Wednesday, May 20, 2009

Keep Talking: Part 2

This is part 2 of the Keep Talking series. This series provides suggestions for ways to talk to your preemie even though he/she isn't talking back. Today's post will give you more ideas to keep the conversation going. Keep Talking: Part 1 has some additional ideas for you.

1) Action - when you talk to your preemie and narrate what you or he/she is doing, use action words like jump, run, sit, sleep, etc. This is a great thing to do with a stuffed animal. Make the doggie jump high or lay down. Give a stuffed animal to your preemie so that he/she can do it with you. Try to repeat the word and action as many times as possible in a row so your preemie really starts to process the word and the meaning. If you go for a walk you can say "look we are walking. Let's walk. Look we are walking together. Wow. You are so fast. Maybe tomorrow we can walk again." This is also a great activity to do with siblings. Narrate what they are doing or get them to play Simon says so that you can repeat an action several times.

2) Description - Help your preemie understand more about what is going on around them by using descriptive words. Try it right now - grab the closest object to you. What words can you use to describe it? For example, I have a little rubber ducky next to me (courtesy of my daughter). I can say that the ducky is yellow. The duck has an orange beak. The duck has a purple crown on her head. The crown is very pretty. The duck has a purple star too. This duck is small. You can squish the duck to make a squeaky sound." And on and on you can go. To start, try picking a single descriptive word and use it as many times as you can. Put your creative hat on and just start talking. Make it a game. Get siblings involved. If you have trouble thinking of things - talk about the shape, size, color, weight, location, noise, size, etc.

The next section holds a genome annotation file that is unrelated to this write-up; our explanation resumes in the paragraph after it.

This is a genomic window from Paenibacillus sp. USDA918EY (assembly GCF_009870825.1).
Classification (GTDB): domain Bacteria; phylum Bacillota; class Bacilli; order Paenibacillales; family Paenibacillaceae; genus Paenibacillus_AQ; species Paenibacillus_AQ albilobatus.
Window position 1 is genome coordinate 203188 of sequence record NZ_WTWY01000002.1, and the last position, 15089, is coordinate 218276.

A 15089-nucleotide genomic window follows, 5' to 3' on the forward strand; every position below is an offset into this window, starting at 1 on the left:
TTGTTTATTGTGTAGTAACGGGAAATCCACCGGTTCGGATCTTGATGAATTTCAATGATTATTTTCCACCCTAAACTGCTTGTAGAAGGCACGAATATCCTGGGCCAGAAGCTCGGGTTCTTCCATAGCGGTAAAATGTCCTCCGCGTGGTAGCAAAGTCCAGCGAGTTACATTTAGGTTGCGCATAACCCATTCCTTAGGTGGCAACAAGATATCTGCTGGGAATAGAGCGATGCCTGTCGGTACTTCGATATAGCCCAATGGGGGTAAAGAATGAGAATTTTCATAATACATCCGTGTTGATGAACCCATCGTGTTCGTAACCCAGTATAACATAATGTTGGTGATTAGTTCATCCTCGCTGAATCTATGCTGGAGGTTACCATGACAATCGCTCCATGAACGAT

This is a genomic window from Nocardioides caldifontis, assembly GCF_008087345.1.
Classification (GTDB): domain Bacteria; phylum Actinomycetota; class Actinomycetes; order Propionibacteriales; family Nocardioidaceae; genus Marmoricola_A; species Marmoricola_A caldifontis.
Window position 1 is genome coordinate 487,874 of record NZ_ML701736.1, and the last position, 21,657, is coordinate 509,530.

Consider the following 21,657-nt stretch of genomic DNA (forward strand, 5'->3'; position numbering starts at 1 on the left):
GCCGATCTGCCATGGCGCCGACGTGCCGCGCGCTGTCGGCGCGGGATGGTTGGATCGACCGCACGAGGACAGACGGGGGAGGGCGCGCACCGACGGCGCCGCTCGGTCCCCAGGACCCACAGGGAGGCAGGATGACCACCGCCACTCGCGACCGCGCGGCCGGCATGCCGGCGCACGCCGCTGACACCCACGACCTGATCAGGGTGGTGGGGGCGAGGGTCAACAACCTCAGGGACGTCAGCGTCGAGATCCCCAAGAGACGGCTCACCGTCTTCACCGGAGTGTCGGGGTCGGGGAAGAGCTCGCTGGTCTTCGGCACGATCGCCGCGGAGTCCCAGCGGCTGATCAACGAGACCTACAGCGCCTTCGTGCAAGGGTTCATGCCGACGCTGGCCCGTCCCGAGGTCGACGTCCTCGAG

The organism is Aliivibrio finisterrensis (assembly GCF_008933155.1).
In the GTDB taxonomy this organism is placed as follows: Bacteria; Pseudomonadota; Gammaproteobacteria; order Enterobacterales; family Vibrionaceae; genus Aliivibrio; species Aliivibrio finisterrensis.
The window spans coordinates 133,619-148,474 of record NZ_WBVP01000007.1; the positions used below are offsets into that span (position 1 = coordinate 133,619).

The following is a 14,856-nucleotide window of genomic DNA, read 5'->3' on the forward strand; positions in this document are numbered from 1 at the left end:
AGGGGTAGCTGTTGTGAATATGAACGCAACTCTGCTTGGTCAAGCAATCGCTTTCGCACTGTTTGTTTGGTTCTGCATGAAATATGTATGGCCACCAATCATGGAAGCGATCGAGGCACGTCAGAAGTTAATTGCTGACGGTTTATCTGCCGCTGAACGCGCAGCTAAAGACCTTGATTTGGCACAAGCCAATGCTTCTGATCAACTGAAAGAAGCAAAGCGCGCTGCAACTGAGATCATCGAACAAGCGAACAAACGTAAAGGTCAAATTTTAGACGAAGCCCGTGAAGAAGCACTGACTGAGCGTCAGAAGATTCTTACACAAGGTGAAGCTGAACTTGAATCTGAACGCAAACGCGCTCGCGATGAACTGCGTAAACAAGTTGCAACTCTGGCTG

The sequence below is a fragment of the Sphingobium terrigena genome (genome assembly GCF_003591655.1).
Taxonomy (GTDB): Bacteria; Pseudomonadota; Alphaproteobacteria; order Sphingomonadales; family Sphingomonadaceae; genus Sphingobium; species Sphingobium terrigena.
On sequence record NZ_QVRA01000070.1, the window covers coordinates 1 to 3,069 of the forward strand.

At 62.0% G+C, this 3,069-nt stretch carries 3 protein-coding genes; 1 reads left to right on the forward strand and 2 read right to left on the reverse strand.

3) Keep it simple - Sometimes preemies have a hard time processing all of the words that we say. Especially when we are trying to tell them to do something specific. I've found that if I keep the request down to 2-3 words my daughter has a much easier time understanding me. It may sound weird to a stranger but trust me - it works. Some examples are: if I want my daughter to put a toy in a bin, I simply point to the toy and then the bin while I say "put in." As she gets older and understands more I will expand that to "put car in" and then "put car in bin," etc. Start simple and see how your preemie reacts. Chances are he/she will have a much easier time following your direction.

It may seem hard to do these things but trust me, once you get started it will quickly become a regular part of your day/routine. Just like anything else, start small. Pick one time of a day where you will narrate everything you are doing. Or choose bath time to describe the toys your preemie is playing with. Choose one activity where you simplify your language.

Happy talking!

No comments: